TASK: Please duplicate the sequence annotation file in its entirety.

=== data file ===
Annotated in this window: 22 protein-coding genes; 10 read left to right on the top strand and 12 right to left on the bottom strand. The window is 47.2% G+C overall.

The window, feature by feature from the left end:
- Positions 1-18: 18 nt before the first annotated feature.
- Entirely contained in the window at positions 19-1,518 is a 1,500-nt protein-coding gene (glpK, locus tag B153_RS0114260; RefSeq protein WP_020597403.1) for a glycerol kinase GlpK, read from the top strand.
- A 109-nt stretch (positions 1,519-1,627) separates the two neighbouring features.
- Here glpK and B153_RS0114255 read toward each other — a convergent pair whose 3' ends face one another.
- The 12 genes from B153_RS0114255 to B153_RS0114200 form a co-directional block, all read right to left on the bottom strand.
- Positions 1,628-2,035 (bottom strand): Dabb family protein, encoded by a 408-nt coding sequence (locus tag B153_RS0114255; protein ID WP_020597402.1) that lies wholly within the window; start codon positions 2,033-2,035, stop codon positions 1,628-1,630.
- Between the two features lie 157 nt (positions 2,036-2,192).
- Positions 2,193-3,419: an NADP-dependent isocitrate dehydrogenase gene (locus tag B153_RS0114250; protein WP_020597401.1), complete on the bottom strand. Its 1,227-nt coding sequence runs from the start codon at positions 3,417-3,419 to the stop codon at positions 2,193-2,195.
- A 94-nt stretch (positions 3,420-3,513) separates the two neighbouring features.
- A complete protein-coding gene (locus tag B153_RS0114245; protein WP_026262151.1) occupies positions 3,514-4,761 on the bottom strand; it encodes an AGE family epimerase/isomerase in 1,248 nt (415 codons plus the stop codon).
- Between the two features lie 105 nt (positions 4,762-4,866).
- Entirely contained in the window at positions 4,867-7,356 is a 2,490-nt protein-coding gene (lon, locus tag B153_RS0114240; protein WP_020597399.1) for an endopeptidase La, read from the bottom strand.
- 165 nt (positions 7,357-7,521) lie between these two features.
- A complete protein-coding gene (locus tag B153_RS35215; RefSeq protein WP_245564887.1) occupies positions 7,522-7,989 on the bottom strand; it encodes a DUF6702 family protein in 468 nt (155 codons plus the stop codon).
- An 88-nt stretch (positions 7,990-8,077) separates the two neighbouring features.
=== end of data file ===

Annotated in this window: 22 protein-coding genes; 10 read left to right on the top strand and 12 right to left on the bottom strand. The window is 47.2% G+C overall.

The window, feature by feature from the left end:
- Positions 1-18: 18 nt before the first annotated feature.
- Entirely contained in the window at positions 19-1,518 is a 1,500-nt protein-coding gene (glpK, locus tag B153_RS0114260; RefSeq protein WP_020597403.1) for a glycerol kinase GlpK, read from the top strand.
- A 109-nt stretch (positions 1,519-1,627) separates the two neighbouring features.
- Here glpK and B153_RS0114255 read toward each other — a convergent pair whose 3' ends face one another.
- The 12 genes from B153_RS0114255 to B153_RS0114200 form a co-directional block, all read right to left on the bottom strand.
- Positions 1,628-2,035 (bottom strand): Dabb family protein, encoded by a 408-nt coding sequence (locus tag B153_RS0114255; protein ID WP_020597402.1) that lies wholly within the window; start codon positions 2,033-2,035, stop codon positions 1,628-1,630.
- Between the two features lie 157 nt (positions 2,036-2,192).
- Positions 2,193-3,419: an NADP-dependent isocitrate dehydrogenase gene (locus tag B153_RS0114250; protein WP_020597401.1), complete on the bottom strand. Its 1,227-nt coding sequence runs from the start codon at positions 3,417-3,419 to the stop codon at positions 2,193-2,195.
- A 94-nt stretch (positions 3,420-3,513) separates the two neighbouring features.
- A complete protein-coding gene (locus tag B153_RS0114245; protein WP_026262151.1) occupies positions 3,514-4,761 on the bottom strand; it encodes an AGE family epimerase/isomerase in 1,248 nt (415 codons plus the stop codon).
- Between the two features lie 105 nt (positions 4,762-4,866).
- Entirely contained in the window at positions 4,867-7,356 is a 2,490-nt protein-coding gene (lon, locus tag B153_RS0114240; protein WP_020597399.1) for an endopeptidase La, read from the bottom strand.
- 165 nt (positions 7,357-7,521) lie between these two features.
- A complete protein-coding gene (locus tag B153_RS35215; RefSeq protein WP_245564887.1) occupies positions 7,522-7,989 on the bottom strand; it encodes a DUF6702 family protein in 468 nt (155 codons plus the stop codon).
- An 88-nt stretch (positions 7,990-8,077) separates the two neighbouring features.